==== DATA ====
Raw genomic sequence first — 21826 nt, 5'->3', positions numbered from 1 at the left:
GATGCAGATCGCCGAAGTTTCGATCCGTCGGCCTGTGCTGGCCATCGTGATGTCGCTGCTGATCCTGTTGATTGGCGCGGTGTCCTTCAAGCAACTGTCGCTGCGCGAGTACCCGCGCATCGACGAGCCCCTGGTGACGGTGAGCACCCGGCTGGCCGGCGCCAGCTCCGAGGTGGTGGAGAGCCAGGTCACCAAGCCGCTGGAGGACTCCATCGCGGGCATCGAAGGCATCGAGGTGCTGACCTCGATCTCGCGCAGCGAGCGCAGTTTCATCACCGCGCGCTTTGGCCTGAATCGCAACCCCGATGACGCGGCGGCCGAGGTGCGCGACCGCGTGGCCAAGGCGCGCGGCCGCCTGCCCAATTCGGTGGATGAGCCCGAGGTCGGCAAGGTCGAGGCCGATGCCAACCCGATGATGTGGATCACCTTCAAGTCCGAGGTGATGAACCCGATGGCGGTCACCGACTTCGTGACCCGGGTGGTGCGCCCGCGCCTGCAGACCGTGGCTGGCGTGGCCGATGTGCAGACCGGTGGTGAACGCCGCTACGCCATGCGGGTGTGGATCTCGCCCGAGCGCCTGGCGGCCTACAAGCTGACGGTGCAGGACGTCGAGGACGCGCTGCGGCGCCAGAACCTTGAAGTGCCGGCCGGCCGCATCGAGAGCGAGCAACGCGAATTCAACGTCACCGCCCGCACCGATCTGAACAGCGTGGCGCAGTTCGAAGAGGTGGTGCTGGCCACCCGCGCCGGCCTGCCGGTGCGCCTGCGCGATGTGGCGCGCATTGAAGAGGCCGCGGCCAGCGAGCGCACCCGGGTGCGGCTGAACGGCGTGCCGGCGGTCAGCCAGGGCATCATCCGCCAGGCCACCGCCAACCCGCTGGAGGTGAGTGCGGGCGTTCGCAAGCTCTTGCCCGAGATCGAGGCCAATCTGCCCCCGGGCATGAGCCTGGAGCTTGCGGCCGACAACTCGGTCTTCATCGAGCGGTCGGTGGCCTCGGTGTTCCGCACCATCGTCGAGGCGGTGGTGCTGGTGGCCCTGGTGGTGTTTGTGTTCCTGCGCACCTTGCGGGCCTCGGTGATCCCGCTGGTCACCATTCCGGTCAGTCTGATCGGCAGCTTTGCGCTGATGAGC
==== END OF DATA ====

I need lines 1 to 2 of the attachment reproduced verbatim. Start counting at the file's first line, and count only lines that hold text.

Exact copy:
Raw genomic sequence first — 21826 nt, 5'->3', positions numbered from 1 at the left:
GATGCAGATCGCCGAAGTTTCGATCCGTCGGCCTGTGCTGGCCATCGTGATGTCGCTGCTGATCCTGTTGATTGGCGCGGTGTCCTTCAAGCAACTGTCGCTGCGCGAGTACCCGCGCATCGACGAGCCCCTGGTGACGGTGAGCACCCGGCTGGCCGGCGCCAGCTCCGAGGTGGTGGAGAGCCAGGTCACCAAGCCGCTGGAGGACTCCATCGCGGGCATCGAAGGCATCGAGGTGCTGACCTCGATCTCGCGCAGCGAGCGCAGTTTCATCACCGCGCGCTTTGGCCTGAATCGCAACCCCGATGACGCGGCGGCCGAGGTGCGCGACCGCGTGGCCAAGGCGCGCGGCCGCCTGCCCAATTCGGTGGATGAGCCCGAGGTCGGCAAGGTCGAGGCCGATGCCAACCCGATGATGTGGATCACCTTCAAGTCCGAGGTGATGAACCCGATGGCGGTCACCGACTTCGTGACCCGGGTGGTGCGCCCGCGCCTGCAGACCGTGGCTGGCGTGGCCGATGTGCAGACCGGTGGTGAACGCCGCTACGCCATGCGGGTGTGGATCTCGCCCGAGCGCCTGGCGGCCTACAAGCTGACGGTGCAGGACGTCGAGGACGCGCTGCGGCGCCAGAACCTTGAAGTGCCGGCCGGCCGCATCGAGAGCGAGCAACGCGAATTCAACGTCACCGCCCGCACCGATCTGAACAGCGTGGCGCAGTTCGAAGAGGTGGTGCTGGCCACCCGCGCCGGCCTGCCGGTGCGCCTGCGCGATGTGGCGCGCATTGAAGAGGCCGCGGCCAGCGAGCGCACCCGGGTGCGGCTGAACGGCGTGCCGGCGGTCAGCCAGGGCATCATCCGCCAGGCCACCGCCAACCCGCTGGAGGTGAGTGCGGGCGTTCGCAAGCTCTTGCCCGAGATCGAGGCCAATCTGCCCCCGGGCATGAGCCTGGAGCTTGCGGCCGACAACTCGGTCTTCATCGAGCGGTCGGTGGCCTCGGTGTTCCGCACCATCGTCGAGGCGGTGGTGCTGGTGGCCCTGGTGGTGTTTGTGTTCCTGCGCACCTTGCGGGCCTCGGTGATCCCGCTGGTCACCATTCCGGTCAGTCTGATCGGCAGCTTTGCGCTGATGAGC